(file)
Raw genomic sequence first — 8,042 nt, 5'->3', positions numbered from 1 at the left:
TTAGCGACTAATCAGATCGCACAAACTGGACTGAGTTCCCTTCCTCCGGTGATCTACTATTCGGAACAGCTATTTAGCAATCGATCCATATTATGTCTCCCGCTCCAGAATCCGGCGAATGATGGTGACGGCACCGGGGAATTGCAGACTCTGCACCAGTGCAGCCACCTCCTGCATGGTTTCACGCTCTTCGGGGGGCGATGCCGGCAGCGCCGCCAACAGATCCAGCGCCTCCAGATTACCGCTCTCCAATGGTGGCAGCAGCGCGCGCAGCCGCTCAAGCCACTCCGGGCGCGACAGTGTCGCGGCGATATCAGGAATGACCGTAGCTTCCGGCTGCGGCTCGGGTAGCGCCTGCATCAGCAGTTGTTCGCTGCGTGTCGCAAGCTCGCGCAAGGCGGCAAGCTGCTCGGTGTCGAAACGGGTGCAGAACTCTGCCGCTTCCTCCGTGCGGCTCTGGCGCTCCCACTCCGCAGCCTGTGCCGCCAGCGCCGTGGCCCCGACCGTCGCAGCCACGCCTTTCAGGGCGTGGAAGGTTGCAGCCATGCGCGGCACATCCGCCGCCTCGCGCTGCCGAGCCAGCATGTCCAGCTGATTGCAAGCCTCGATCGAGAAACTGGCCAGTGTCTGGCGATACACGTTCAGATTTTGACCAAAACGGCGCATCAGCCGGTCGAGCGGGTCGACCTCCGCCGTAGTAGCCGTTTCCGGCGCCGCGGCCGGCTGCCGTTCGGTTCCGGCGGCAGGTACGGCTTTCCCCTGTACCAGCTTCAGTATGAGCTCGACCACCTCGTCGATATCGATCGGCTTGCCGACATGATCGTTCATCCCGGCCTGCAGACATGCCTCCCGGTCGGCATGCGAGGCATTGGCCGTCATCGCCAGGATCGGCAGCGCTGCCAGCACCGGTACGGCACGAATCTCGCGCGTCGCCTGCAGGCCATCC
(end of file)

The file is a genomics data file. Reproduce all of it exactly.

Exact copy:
Raw genomic sequence first — 8,042 nt, 5'->3', positions numbered from 1 at the left:
TTAGCGACTAATCAGATCGCACAAACTGGACTGAGTTCCCTTCCTCCGGTGATCTACTATTCGGAACAGCTATTTAGCAATCGATCCATATTATGTCTCCCGCTCCAGAATCCGGCGAATGATGGTGACGGCACCGGGGAATTGCAGACTCTGCACCAGTGCAGCCACCTCCTGCATGGTTTCACGCTCTTCGGGGGGCGATGCCGGCAGCGCCGCCAACAGATCCAGCGCCTCCAGATTACCGCTCTCCAATGGTGGCAGCAGCGCGCGCAGCCGCTCAAGCCACTCCGGGCGCGACAGTGTCGCGGCGATATCAGGAATGACCGTAGCTTCCGGCTGCGGCTCGGGTAGCGCCTGCATCAGCAGTTGTTCGCTGCGTGTCGCAAGCTCGCGCAAGGCGGCAAGCTGCTCGGTGTCGAAACGGGTGCAGAACTCTGCCGCTTCCTCCGTGCGGCTCTGGCGCTCCCACTCCGCAGCCTGTGCCGCCAGCGCCGTGGCCCCGACCGTCGCAGCCACGCCTTTCAGGGCGTGGAAGGTTGCAGCCATGCGCGGCACATCCGCCGCCTCGCGCTGCCGAGCCAGCATGTCCAGCTGATTGCAAGCCTCGATCGAGAAACTGGCCAGTGTCTGGCGATACACGTTCAGATTTTGACCAAAACGGCGCATCAGCCGGTCGAGCGGGTCGACCTCCGCCGTAGTAGCCGTTTCCGGCGCCGCGGCCGGCTGCCGTTCGGTTCCGGCGGCAGGTACGGCTTTCCCCTGTACCAGCTTCAGTATGAGCTCGACCACCTCGTCGATATCGATCGGCTTGCCGACATGATCGTTCATCCCGGCCTGCAGACATGCCTCCCGGTCGGCATGCGAGGCATTGGCCGTCATCGCCAGGATCGGCAGCGCTGCCAGCACCGGTACGGCACGAATCTCGCGCGTCGCCTGCAGGCCATCC